This is a Universal Ticker. It is #2994 of about 6000 made between 1870 and 1900 (see edisonticker.com). My father tinkered with it a long time ago and it's been on the shelf since. During spring break 2012, I decided it would make a good project.
We're missing the original ink rollers, and I didn't have time to make that this time around, so I brushed on some wet sumi ink, which almost works. A few other little things are missing or off-kilter, but it's generally in workable condition.
The obvious choice for control was an Arduino, but mine were all back at school. I did have an FTDI USB-Serial adaptor though, for another project (a different kind of printer). These chips have four rarely-used, yet handy wires - the flow control lines. These wires (DTR, DSR, RTS, CTS) can also be used for general-purpose input-output (GPIO), with DTR and RTS as outputs and DSR and CTS as inputs. Now, the FTDI Basic board doesn't break out RTS, so I had to solder a wire directly to the chip.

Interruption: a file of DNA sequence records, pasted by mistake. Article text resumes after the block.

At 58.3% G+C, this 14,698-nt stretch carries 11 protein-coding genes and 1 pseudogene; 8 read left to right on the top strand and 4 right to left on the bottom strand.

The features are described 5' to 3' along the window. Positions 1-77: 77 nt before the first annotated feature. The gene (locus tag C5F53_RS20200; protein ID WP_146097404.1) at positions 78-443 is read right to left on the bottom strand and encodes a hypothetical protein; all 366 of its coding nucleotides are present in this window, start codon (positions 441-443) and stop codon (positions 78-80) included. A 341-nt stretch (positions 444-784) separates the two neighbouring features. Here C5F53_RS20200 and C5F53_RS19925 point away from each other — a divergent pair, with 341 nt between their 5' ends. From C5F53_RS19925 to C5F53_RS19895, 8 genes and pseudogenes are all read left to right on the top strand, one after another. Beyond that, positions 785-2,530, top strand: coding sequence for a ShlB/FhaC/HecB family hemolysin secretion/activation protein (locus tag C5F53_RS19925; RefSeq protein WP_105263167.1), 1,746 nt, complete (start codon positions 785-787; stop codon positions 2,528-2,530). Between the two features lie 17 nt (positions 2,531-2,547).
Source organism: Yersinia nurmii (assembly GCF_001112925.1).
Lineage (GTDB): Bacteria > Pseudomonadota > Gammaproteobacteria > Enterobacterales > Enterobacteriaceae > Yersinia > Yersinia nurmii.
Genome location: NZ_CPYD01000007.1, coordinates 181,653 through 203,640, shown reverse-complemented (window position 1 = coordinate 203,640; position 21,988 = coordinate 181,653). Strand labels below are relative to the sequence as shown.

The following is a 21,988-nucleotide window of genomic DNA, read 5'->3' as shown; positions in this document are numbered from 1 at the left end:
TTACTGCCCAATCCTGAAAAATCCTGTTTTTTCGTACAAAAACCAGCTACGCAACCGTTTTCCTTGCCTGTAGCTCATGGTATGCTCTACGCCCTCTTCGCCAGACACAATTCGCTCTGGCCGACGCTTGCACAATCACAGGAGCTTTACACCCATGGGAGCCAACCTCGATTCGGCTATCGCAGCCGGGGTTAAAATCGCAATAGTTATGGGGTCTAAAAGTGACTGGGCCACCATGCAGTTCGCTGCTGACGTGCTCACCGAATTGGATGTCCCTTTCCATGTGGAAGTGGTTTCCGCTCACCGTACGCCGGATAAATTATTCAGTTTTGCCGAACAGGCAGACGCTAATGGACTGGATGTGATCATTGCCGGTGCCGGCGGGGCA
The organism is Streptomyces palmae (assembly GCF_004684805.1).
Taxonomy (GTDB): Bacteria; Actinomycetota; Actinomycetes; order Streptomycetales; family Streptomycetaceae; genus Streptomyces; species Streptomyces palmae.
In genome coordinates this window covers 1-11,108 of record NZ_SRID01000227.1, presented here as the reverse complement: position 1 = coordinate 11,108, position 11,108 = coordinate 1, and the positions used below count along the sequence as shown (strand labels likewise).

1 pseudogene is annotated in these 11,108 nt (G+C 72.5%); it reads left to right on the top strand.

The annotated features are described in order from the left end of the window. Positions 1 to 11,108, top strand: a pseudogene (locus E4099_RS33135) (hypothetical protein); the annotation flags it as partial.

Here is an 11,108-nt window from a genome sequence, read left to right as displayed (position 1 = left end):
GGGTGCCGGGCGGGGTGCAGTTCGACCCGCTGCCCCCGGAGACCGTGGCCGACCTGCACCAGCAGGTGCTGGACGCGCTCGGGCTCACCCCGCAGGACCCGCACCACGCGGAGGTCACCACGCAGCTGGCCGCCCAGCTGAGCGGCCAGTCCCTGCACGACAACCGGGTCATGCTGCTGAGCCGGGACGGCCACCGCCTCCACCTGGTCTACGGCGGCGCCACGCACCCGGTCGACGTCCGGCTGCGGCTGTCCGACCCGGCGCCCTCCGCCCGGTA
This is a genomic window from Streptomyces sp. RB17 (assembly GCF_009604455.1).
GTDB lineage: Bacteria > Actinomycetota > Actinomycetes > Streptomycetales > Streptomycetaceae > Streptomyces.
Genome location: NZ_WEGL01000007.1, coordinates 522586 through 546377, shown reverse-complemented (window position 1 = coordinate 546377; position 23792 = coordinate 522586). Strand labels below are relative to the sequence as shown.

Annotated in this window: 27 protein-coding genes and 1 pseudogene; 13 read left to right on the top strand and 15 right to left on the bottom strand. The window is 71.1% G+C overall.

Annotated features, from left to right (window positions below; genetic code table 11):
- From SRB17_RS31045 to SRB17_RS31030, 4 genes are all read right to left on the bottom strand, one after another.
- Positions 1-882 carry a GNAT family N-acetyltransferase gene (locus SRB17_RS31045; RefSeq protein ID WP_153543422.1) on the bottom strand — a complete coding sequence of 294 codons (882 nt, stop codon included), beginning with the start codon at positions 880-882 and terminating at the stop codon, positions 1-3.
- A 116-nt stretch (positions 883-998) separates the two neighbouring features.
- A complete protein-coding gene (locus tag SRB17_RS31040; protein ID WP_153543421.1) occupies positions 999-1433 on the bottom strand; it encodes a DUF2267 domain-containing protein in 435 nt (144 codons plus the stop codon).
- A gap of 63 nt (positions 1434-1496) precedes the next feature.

Of course, these signals are all low-power digital lines, not suited for directly powering the solenoids on the ticker. A computer power supply did the trick (at 12V), and few MOSFETs I found in my room proved perfect for switching.
A little python script takes text and ticks it out on the ticker, just like in 1900.
I consider this an ongoing project: I intend to keep tinkering later.